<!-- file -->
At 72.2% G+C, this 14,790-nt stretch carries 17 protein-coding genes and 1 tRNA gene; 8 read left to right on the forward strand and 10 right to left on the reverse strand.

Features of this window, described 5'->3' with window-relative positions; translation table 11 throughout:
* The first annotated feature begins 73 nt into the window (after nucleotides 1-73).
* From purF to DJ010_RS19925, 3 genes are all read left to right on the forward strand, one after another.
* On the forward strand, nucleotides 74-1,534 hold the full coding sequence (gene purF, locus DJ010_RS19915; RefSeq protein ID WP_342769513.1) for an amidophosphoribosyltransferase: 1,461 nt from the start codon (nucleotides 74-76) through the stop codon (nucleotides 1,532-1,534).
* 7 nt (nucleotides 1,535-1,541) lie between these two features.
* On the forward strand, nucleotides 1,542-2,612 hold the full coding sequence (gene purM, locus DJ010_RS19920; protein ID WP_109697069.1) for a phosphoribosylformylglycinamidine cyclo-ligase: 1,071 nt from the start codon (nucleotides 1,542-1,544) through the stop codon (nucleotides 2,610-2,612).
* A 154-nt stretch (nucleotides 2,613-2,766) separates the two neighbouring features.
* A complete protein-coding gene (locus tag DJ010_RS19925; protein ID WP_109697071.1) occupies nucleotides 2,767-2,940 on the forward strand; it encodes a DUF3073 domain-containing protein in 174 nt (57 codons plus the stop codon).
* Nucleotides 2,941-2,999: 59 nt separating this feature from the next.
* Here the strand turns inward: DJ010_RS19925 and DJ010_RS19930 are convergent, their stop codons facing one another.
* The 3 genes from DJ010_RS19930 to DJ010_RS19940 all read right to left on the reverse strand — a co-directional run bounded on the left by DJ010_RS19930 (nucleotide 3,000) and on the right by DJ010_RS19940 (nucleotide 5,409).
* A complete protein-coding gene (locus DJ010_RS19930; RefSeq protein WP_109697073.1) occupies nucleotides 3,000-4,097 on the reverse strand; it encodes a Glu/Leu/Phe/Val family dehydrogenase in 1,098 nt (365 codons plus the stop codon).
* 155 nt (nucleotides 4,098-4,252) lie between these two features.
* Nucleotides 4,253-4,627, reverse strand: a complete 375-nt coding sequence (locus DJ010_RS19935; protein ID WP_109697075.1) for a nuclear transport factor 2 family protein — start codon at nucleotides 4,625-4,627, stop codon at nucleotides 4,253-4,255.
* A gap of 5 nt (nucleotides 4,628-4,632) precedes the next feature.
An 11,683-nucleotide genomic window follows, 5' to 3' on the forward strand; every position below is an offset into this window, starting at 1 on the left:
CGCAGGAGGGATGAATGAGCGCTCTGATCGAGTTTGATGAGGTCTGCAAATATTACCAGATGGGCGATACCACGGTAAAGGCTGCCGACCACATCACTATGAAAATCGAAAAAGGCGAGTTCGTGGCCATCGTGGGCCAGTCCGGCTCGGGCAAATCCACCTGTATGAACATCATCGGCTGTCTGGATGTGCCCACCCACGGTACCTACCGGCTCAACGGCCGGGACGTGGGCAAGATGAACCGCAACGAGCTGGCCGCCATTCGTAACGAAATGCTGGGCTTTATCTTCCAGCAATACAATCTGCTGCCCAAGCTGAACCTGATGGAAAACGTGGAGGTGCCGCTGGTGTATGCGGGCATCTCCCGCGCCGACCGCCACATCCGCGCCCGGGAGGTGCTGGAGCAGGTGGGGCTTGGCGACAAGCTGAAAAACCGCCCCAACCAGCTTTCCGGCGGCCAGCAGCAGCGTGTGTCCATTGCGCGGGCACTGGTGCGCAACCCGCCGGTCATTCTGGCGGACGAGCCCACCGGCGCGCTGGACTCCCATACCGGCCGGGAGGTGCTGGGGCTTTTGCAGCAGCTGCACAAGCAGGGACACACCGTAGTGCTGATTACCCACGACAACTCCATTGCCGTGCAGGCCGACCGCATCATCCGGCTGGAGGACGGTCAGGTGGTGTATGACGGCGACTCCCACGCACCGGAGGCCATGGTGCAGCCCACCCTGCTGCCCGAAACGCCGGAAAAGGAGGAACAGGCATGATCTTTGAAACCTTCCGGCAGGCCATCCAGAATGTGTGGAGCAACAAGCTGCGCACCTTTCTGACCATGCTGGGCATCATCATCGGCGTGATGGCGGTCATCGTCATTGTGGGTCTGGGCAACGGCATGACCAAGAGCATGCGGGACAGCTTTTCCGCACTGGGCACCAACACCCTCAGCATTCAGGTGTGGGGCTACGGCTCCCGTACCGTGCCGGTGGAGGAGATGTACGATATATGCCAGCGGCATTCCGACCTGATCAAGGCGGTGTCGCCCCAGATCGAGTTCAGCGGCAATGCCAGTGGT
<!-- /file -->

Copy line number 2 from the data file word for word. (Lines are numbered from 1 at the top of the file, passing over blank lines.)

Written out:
Features of this window, described 5'->3' with window-relative positions; translation table 11 throughout: